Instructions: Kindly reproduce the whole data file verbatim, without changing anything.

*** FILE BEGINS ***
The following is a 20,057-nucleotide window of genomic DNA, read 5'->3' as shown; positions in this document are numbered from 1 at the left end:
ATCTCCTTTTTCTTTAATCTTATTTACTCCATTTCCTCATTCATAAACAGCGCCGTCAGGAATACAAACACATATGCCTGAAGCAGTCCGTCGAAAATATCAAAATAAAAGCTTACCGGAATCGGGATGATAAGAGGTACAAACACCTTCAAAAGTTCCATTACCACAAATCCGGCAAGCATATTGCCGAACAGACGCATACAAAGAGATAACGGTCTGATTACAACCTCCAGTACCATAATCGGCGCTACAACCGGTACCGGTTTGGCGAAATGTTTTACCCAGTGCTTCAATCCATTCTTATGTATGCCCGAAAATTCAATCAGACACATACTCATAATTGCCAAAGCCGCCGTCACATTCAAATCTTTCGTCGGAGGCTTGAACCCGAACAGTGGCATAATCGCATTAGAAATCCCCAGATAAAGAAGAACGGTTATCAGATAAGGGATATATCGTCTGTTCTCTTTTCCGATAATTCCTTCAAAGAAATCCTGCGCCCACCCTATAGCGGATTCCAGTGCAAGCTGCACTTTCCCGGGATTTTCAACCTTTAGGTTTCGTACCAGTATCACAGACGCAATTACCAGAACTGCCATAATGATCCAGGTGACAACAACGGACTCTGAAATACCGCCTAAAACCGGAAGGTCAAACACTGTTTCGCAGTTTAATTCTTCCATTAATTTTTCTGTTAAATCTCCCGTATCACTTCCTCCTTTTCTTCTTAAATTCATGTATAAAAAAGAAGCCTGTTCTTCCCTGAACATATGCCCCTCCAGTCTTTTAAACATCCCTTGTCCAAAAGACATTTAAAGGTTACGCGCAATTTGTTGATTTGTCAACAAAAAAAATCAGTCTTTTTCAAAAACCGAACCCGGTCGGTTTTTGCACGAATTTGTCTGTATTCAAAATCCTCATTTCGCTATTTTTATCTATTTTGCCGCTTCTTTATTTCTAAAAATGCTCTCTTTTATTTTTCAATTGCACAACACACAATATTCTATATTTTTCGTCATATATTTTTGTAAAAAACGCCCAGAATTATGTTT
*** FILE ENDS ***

The following is a 20,057-nucleotide window of genomic DNA, read 5'->3' as shown; positions in this document are numbered from 1 at the left end:
ATCTCCTTTTTCTTTAATCTTATTTACTCCATTTCCTCATTCATAAACAGCGCCGTCAGGAATACAAACACATATGCCTGAAGCAGTCCGTCGAAAATATCAAAATAAAAGCTTACCGGAATCGGGATGATAAGAGGTACAAACACCTTCAAAAGTTCCATTACCACAAATCCGGCAAGCATATTGCCGAACAGACGCATACAAAGAGATAACGGTCTGATTACAACCTCCAGTACCATAATCGGCGCTACAACCGGTACCGGTTTGGCGAAATGTTTTACCCAGTGCTTCAATCCATTCTTATGTATGCCCGAAAATTCAATCAGACACATACTCATAATTGCCAAAGCCGCCGTCACATTCAAATCTTTCGTCGGAGGCTTGAACCCGAACAGTGGCATAATCGCATTAGAAATCCCCAGATAAAGAAGAACGGTTATCAGATAAGGGATATATCGTCTGTTCTCTTTTCCGATAATTCCTTCAAAGAAATCCTGCGCCCACCCTATAGCGGATTCCAGTGCAAGCTGCACTTTCCCGGGATTTTCAACCTTTAGGTTTCGTACCAGTATCACAGACGCAATTACCAGAACTGCCATAATGATCCAGGTGACAACAACGGACTCTGAAATACCGCCTAAAACCGGAAGGTCAAACACTGTTTCGCAGTTTAATTCTTCCATTAATTTTTCTGTTAAATCTCCCGTATCACTTCCTCCTTTTCTTCTTAAATTCATGTATAAAAAAGAAGCCTGTTCTTCCCTGAACATATGCCCCTCCAGTCTTTTAAACATCCCTTGTCCAAAAGACATTTAAAGGTTACGCGCAATTTGTTGATTTGTCAACAAAAAAAATCAGTCTTTTTCAAAAACCGAACCCGGTCGGTTTTTGCACGAATTTGTCTGTATTCAAAATCCTCATTTCGCTATTTTTATCTATTTTGCCGCTTCTTTATTTCTAAAAATGCTCTCTTTTATTTTTCAATTGCACAACACACAATATTCTATATTTTTCGTCATATATTTTTGTAAAAAACGCCCAGAATTATGTTT